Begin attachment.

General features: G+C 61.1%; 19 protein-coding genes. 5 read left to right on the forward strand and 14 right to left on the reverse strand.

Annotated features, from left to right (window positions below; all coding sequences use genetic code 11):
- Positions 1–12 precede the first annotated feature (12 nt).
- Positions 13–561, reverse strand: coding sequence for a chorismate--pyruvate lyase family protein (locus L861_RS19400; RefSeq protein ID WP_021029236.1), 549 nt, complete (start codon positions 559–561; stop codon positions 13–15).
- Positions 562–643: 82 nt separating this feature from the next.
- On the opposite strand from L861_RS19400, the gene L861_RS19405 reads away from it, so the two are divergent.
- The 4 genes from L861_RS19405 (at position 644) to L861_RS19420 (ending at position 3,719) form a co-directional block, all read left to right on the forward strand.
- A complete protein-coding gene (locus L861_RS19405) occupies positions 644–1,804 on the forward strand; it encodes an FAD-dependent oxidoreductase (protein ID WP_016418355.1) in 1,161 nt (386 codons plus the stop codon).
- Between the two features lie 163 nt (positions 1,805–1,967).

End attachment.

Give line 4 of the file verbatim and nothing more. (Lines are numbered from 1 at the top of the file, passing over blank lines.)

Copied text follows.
- Positions 13–561, reverse strand: coding sequence for a chorismate--pyruvate lyase family protein (locus L861_RS19400; RefSeq protein ID WP_021029236.1), 549 nt, complete (start codon positions 559–561; stop codon positions 13–15).